Working in the business section of Canada’s largest daily newspaper, I have to say it’s been tough watching the markets. If you think the U.S. has been getting battered, Canada’s commodity-heavy exchanges are getting crushed. So on yet another day that oil sands and potash producers got their teeth knocked out, it was great to see Ballard Power standing out from the crowd with a 4 per cent gain yesterday. The Vancouver-based fuel cell developer, no stranger to tough times, announced it had landed a contract that will see 10,000 5-kilowatt fuel cell units sold to India’s ACME Group and IdaTech, which will form a joint venture aimed at deploying the fuel cells for back-up power in the telecom industry.
For the forever-emerging fuel cell industry, this is a major deal. “The 10,000-unit volume will enable significant cost reductions and this new low cost, natural gas fuel cell product will be an important enabler for the acceleration of product adoption in other stationary power markets,” said Ballard CEO John Sheridan, who as former president of Bell Canada appreciates more than most the potential of using fuel cells in the telecom industry.
The first 1,000 units will be delivered in 2009, with the other 9,000 delivered the following year. Ballard is right to focus its energies on the stationary power market, given the tremendous need for energy storage on both a small and large scale. It seems like only yesterday when I was enjoying lunch with former Ballard chairman and CEO Firoz Rasul talking about the mass-market availability of fuel-cell cars in 2010. Oh, how naive I was back then. I remember chatting with the head of Canada’s fuel cell association as he talked about the importance of going after automobile fuel-cell applications first, because “once we get that right everything else flows from there.”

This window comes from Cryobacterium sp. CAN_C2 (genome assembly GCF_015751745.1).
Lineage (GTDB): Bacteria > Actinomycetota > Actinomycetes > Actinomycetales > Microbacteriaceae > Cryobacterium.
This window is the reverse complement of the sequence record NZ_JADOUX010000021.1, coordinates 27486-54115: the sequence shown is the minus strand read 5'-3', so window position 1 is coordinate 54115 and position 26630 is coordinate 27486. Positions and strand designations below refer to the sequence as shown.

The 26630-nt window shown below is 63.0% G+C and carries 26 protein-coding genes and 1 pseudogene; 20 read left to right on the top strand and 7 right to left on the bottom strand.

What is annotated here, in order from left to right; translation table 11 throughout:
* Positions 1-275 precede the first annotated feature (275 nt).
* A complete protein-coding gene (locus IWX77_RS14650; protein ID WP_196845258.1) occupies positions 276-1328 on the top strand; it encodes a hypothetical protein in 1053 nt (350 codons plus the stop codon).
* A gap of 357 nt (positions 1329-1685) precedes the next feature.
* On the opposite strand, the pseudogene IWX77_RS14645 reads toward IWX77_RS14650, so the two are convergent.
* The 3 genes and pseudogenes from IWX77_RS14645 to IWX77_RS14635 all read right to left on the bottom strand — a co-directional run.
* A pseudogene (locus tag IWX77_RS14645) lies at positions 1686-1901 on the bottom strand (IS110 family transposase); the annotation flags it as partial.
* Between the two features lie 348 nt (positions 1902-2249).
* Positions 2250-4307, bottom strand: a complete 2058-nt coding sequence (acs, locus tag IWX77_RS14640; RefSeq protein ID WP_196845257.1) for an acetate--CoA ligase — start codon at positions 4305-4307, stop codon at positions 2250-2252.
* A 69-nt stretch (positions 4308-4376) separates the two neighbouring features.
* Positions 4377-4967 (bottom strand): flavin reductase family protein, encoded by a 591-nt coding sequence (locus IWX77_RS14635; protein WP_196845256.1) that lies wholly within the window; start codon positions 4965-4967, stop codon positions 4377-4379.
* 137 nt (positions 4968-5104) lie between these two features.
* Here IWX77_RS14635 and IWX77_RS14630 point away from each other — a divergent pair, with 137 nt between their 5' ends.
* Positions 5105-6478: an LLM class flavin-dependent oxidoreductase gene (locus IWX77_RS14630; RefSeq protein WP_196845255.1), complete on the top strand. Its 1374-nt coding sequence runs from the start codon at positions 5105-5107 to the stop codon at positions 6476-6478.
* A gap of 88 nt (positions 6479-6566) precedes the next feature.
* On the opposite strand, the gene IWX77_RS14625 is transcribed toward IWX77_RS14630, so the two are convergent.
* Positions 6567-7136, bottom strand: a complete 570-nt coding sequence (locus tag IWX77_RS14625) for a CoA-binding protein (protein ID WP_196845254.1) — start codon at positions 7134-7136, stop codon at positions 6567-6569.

Um, not exactly. What I’ve learned since then is that fuel cells will play a growing role in a greener economy, but it won’t be “the” economy — i.e. the Rifkin hydrogen economy. And it won’t, despite the crazy lectures from Honda, be in the passenger vehicles most people drive. Too much has happened in the cleantech world since that lunch with Rasul, and the hydrogen infrastructure problem isn’t any closer to being solved five years later. At the same time, if deals like the one with ACME and Idatech help a company like Ballard lower production costs of stationary fuel cells, there’s a greater chance we could see these devices in our homes and businesses and integrated in the smart grid in a not-so-distant future.